What Happens if Trump Loses But Refuses To Concede?

The Democrats May Not Be Able to Concede

A contested result and the risk of civil unrest would pose a dilemma for Congress, courts and the military
What Happens if Trump Loses But Refuses To Concede?
 As Americans prepare to cast their vote in the US election, a nightmare scenario looms large: what if Donald Trump were to lose the presidency but refuse to accept defeat?

Mr Trump has repeatedly refused to commit to accepting the election outcome, predicted widespread fraud, and claimed that the results from postal voting — which is expected to surge because of the coronavirus pandemic — might not be known “for months or for years”.

His Democratic rival Joe Biden has accused Mr Trump of trying to steal the election and claimed the military would escort him from the White House if he refused to leave.

With the stage set for a dramatic showdown in the event of a close-run result, a constitutional crisis could play out against the backdrop of violent unrest in the streets — something that has flared in several US cities in recent months.
 The Supreme Court and Congress might play a role in determining who takes the Oval Office. But legal scholars stress that resolving a disputed election should come down to good faith and a willingness to reach a compromise. In short, one candidate and their party would have to accept they have lost.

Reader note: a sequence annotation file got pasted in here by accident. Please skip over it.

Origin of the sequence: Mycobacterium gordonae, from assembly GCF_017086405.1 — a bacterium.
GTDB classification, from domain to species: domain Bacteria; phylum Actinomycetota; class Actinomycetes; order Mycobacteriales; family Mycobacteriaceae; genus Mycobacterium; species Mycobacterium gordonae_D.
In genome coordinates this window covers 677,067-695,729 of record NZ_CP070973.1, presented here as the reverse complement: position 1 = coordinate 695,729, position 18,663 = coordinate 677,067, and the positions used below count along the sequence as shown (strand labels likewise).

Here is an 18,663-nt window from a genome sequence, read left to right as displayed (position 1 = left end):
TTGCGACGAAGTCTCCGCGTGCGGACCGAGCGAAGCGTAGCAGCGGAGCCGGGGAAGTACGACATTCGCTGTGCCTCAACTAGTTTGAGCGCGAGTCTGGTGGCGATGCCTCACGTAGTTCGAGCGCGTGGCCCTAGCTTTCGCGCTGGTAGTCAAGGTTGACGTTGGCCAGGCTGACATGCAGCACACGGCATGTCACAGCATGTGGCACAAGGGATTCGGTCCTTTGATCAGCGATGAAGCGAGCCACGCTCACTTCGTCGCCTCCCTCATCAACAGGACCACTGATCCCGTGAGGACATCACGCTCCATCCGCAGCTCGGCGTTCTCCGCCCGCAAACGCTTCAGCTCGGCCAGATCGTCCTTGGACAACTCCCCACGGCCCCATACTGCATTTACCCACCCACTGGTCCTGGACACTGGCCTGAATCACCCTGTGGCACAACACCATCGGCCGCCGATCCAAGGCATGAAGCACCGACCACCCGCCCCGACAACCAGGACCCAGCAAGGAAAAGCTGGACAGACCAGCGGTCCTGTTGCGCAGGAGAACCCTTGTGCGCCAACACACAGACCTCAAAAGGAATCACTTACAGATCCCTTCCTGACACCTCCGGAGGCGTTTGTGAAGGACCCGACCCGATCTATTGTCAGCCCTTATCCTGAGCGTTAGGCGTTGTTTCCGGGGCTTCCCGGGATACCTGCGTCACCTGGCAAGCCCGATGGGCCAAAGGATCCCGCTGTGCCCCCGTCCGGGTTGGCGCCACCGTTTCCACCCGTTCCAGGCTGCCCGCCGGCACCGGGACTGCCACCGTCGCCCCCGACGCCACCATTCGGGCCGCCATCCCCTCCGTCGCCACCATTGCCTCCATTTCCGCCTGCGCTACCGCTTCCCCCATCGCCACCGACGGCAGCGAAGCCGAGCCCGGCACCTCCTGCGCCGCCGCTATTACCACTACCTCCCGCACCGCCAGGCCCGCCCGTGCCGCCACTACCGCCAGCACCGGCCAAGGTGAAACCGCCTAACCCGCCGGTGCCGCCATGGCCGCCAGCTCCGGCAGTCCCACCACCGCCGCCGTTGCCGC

Edward Foley, a professor at Ohio State University who has studied the vulnerabilities in the US election system, said that both sides have defined the election as an existential test for the country, which would “make it hard to concede defeat”.

Much rests on the character and calculations of Mr Trump and Mr Biden, although neither would be able to dispute the election without the backing of state and federal party machinery.

“The candidate can’t just [create a crisis] by himself,” Mr Foley said. “They’re going to need some institutional players in the system to support their moves.”

It would not be the first time in recent history that the US political class has waged legal warfare after polling day. In 2000, court battles between George W Bush and Al Gore over vote counting in Florida escalated to the Supreme Court, which ruled in Mr Bush’s favour by stopping a recount. Mr Gore conceded, rather than escalate the fight to Congress.

 David Boies, who argued for Mr Gore at the Supreme Court, said he thought it was unlikely America’s top court would again intervene to in effect decide the outcome.

“If they did, I think there are many including myself that would urge Biden . . . to take [his] case to the Congress,” he said. Under the constitution, it is Congress that has responsibility for counting Electoral College votes.

Any election dispute will probably unfold in three phases after polling day. States have until December 8 to resolve any disputes over the vote, with state electors casting their Electoral College votes on December 14.

The newly elected Congress then tallies those votes on January 6, in a joint session led by Mike Pence, the incumbent vice-president who is also president of the Senate.

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